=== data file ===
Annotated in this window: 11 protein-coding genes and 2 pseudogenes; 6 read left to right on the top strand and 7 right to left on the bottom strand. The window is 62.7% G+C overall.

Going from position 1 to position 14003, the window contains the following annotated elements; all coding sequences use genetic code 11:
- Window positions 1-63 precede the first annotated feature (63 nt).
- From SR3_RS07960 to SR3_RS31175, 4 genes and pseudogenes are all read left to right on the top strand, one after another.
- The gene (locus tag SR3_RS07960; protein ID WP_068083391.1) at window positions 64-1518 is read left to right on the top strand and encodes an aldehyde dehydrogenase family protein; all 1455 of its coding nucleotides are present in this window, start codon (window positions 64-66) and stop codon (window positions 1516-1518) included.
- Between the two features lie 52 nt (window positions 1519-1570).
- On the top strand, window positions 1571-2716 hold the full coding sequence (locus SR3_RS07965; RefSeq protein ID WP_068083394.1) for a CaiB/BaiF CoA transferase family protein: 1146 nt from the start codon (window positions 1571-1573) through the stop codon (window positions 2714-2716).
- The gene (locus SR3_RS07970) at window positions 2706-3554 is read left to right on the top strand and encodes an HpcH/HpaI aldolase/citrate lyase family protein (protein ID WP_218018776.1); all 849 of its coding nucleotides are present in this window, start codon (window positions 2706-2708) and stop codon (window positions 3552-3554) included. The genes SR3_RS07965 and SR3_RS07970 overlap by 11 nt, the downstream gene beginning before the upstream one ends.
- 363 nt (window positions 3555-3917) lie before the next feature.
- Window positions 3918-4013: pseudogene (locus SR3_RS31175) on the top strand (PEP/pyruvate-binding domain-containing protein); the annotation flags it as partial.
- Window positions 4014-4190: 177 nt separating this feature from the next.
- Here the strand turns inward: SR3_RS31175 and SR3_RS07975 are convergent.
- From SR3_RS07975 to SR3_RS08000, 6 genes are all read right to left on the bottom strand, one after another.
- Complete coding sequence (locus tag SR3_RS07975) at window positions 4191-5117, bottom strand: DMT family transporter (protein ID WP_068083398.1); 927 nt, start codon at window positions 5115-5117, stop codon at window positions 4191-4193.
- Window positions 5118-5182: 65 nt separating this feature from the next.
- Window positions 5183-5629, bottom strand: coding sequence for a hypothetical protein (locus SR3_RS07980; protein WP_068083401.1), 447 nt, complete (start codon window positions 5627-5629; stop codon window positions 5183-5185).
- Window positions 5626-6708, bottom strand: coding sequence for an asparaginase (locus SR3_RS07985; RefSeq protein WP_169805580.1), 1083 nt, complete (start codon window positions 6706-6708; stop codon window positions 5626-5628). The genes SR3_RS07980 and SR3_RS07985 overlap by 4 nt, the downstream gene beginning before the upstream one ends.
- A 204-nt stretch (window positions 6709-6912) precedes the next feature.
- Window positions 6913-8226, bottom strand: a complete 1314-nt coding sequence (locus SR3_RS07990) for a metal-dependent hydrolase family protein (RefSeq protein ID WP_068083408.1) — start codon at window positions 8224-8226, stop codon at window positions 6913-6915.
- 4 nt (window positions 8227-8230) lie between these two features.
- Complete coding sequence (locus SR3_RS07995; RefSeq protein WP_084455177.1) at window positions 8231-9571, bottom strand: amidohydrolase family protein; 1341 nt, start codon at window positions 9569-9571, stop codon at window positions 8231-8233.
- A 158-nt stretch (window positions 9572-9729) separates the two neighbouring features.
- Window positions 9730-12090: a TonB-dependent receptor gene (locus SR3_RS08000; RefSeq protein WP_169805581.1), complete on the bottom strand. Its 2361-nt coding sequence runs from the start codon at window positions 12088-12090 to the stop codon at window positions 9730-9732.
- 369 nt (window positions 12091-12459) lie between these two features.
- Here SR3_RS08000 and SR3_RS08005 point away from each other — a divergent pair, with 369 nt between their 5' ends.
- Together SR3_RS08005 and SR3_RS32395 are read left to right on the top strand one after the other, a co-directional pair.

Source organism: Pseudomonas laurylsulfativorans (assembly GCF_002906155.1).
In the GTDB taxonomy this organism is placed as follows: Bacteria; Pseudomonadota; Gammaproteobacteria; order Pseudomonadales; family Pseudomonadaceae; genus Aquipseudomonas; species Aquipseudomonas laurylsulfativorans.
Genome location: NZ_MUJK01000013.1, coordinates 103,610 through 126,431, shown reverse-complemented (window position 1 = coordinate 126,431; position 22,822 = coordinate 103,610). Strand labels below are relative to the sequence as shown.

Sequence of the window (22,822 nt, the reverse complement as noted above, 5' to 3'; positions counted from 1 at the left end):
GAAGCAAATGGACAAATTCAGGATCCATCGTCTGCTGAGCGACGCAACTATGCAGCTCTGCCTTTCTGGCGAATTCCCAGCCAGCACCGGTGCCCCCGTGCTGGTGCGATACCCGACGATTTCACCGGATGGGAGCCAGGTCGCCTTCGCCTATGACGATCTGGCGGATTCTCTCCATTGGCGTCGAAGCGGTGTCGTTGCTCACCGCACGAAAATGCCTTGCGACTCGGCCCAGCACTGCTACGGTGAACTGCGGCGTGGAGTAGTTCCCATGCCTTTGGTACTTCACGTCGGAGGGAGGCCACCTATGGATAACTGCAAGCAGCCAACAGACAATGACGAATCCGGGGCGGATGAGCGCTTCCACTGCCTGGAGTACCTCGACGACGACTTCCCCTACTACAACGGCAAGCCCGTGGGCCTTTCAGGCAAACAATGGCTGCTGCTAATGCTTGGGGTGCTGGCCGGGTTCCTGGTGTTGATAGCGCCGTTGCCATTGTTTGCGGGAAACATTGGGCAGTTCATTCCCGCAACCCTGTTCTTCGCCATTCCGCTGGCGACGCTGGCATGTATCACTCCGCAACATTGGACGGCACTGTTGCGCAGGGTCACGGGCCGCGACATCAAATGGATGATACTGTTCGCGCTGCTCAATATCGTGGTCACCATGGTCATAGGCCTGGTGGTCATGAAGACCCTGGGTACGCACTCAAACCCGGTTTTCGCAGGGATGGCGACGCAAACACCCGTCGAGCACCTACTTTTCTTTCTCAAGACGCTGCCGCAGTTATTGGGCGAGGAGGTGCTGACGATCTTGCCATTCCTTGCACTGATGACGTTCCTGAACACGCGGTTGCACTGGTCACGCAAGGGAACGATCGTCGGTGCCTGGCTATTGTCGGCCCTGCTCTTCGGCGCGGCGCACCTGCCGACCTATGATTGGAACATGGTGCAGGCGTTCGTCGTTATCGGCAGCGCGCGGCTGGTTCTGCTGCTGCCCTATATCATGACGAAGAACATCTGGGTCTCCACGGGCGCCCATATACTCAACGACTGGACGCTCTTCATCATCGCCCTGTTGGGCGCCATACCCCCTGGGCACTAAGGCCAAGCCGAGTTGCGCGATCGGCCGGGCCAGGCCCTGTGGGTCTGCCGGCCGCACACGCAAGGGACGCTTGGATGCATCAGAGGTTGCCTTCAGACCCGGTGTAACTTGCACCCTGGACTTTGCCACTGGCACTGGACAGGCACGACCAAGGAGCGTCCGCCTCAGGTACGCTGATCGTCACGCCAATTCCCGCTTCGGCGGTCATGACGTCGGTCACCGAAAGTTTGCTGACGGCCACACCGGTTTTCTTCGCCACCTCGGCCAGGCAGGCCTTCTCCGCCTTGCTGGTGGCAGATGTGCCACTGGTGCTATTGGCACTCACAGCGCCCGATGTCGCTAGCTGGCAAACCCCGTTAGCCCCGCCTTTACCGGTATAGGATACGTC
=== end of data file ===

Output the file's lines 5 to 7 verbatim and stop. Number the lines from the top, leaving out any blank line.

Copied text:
- The gene (locus tag SR3_RS07960; protein ID WP_068083391.1) at window positions 64-1518 is read left to right on the top strand and encodes an aldehyde dehydrogenase family protein; all 1455 of its coding nucleotides are present in this window, start codon (window positions 64-66) and stop codon (window positions 1516-1518) included.
- Between the two features lie 52 nt (window positions 1519-1570).
- On the top strand, window positions 1571-2716 hold the full coding sequence (locus SR3_RS07965; RefSeq protein ID WP_068083394.1) for a CaiB/BaiF CoA transferase family protein: 1146 nt from the start codon (window positions 1571-1573) through the stop codon (window positions 2714-2716).